Winter Car Emergency Kit

What to Keep in Your Car in Case of an Emergency

November 23, 2020
Winter Road

Emergencies can happen to anyone. Prepare for the worst-case scenario (especially in wintertime) by keeping the following supplies in your winter car kit!

Whether you run out of fuel, puncture a tire, or slip off a snowy road, a car emergency kit can help you get back on the road safely and quickly.

In addition to the items listed below, keeping a cell phone on hand is highly advised. Make sure your phone is charged every time you get in the car and keep a spare cell phone charger and a rechargable battery pack in your emergency kit as well.

Car Emergency Kit List

Keep the below items in a bag in your trunk. Ideally, we’d suggest keeping these items in a clear, plastic container so it’s easy to see and locate everything. You can buy a pre-packaged kit or create your own. 

Minimum Supplies:

In an emergency situation, in addition to a full tank of gas and fresh antifreeze, the National Safety Council recommends having these with you at all times:

  • Blankets, mittens, socks and hats
  • Ice scraper and snow brush
  • Flashlight, plus extra batteries (or a hand-crank flashlight)
  • Jumper cables
  • First-aid kit (band-aides, adhesive tape, antiseptic wipes, gauze pads, antiseptic cream, medical wrap). See a first-aid kit checklist.
  • Bottled water
  • Multi-tool (such as a Leatherman multi-tool or a Swiss Army knife)
  • Road flares or reflective warning triangles
  • Windshield cleaner

Extra Supplies for Frigid Weather

For those in wintry snowy areas, add the below items to your emergency kit. (If it’s balmy all winter where you live, be thankful that you don’t need all of this stuff!)

  • A bag of sand to help with traction (or bag of non-clumping cat litter)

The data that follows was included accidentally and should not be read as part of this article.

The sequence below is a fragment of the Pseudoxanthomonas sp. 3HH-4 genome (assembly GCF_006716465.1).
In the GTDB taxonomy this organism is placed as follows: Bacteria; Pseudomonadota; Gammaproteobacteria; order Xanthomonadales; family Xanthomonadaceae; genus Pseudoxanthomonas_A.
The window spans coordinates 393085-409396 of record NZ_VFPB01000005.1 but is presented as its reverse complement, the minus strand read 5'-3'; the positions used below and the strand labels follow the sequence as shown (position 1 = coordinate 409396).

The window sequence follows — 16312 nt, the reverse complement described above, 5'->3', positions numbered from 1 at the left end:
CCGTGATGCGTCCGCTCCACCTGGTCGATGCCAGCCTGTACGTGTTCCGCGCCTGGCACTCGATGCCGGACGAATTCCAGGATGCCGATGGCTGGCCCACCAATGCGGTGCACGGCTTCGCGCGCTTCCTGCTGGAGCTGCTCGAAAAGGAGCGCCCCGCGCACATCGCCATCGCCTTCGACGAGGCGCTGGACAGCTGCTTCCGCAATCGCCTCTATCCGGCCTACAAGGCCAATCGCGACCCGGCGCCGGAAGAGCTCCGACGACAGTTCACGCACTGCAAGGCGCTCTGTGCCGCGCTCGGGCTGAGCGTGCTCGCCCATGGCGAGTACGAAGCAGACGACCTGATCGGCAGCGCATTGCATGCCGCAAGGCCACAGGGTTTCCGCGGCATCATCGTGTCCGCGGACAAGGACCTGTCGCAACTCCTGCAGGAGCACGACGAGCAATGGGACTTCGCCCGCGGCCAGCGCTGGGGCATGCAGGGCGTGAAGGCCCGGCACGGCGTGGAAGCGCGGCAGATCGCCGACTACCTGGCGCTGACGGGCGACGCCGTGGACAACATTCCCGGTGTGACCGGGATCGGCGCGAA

• Collapsible or folding snow shovel
  • Blanket
  • Tire chains and tow strap
  • Hand warmers
  • Winter boots for longer trips
  • Sleeping bag for longer trips

Note: Use salt for de-icing driveways and roads. (Excess salinity can damage vegetation and contaminate groundwater, however. So, with this in mind, salt your driveway only when you must, and try not to use more than necessary.)

Other Essentials:

  • Small fire extinguisher (5-lb., Class B and Class C type) in case of a car fire
  • Tire gauge to check inflation pressure in all four tires and the spare tire
  • Jack and lug wrench to change a tire
  • Rags and hand cleaner (such as baby wipes)
  • Duct tape
  • Foam tire sealant for minor tire punctures
  • Rain poncho
  • Nonperishable high-energy foods such as unsalted and canned nuts, granola bars, raisins and dried fruit, peanut butter, hard candy.
  • Battery– or hand-crank–powered radio
  • Lighter and box of matches (in a waterproof container)
  • Scissors and string or cord
  • Spare change and cash
  • Compass
  • Paper maps


Be Prepared for Winter Driving

Before You Go 

  • If you must travel, make sure you share your travel plans and route with someone before you leave.
  • If you become stranded in bad winter weather, do not leave your car. Don’t try to push your vehicle out of snow. Light flares in front and behind the car and make sure the exhaust pipe is not blocked by snow, mud or any object.
  • Besides checking the weather, it’s important to have a mechanic check the condition of the following vehicle systems before heading out on the road.
  • Make sure tires are properly inflated.
  • Keep your gas tank filled above halfway to avoid a gas line freeze-up.
  • Avoid driving when you have the flu, which can reduce your reaction time almost six times as much as moderate alcohol intake. 

Winter Driving Tips

  1. Beware of black ice. Roads may look clear, but they may still be slippery.